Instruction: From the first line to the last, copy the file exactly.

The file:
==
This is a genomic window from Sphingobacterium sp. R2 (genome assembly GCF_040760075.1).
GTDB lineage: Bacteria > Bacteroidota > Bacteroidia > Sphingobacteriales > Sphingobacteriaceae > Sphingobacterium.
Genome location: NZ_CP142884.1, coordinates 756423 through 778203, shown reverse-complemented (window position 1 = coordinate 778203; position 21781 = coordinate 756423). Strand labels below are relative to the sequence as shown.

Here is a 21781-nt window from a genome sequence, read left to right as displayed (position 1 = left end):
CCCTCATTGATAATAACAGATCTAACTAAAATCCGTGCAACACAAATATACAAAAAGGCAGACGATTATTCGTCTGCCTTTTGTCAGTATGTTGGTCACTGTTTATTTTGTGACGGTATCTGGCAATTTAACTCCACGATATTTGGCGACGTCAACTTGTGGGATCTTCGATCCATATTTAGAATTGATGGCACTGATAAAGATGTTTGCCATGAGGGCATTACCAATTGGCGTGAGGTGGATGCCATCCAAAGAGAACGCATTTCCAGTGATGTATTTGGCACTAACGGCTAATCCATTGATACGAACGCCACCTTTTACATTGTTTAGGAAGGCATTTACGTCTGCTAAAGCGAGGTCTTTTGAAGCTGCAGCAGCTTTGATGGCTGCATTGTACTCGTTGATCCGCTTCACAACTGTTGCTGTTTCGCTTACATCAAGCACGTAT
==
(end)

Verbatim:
This is a genomic window from Sphingobacterium sp. R2 (genome assembly GCF_040760075.1).
GTDB lineage: Bacteria > Bacteroidota > Bacteroidia > Sphingobacteriales > Sphingobacteriaceae > Sphingobacterium.
Genome location: NZ_CP142884.1, coordinates 756423 through 778203, shown reverse-complemented (window position 1 = coordinate 778203; position 21781 = coordinate 756423). Strand labels below are relative to the sequence as shown.

Here is a 21781-nt window from a genome sequence, read left to right as displayed (position 1 = left end):
CCCTCATTGATAATAACAGATCTAACTAAAATCCGTGCAACACAAATATACAAAAAGGCAGACGATTATTCGTCTGCCTTTTGTCAGTATGTTGGTCACTGTTTATTTTGTGACGGTATCTGGCAATTTAACTCCACGATATTTGGCGACGTCAACTTGTGGGATCTTCGATCCATATTTAGAATTGATGGCACTGATAAAGATGTTTGCCATGAGGGCATTACCAATTGGCGTGAGGTGGATGCCATCCAAAGAGAACGCATTTCCAGTGATGTATTTGGCACTAACGGCTAATCCATTGATACGAACGCCACCTTTTACATTGTTTAGGAAGGCATTTACGTCTGCTAAAGCGAGGTCTTTTGAAGCTGCAGCAGCTTTGATGGCTGCATTGTACTCGTTGATCCGCTTCACAACTGTTGCTGTTTCGCTTACATCAAGCACGTAT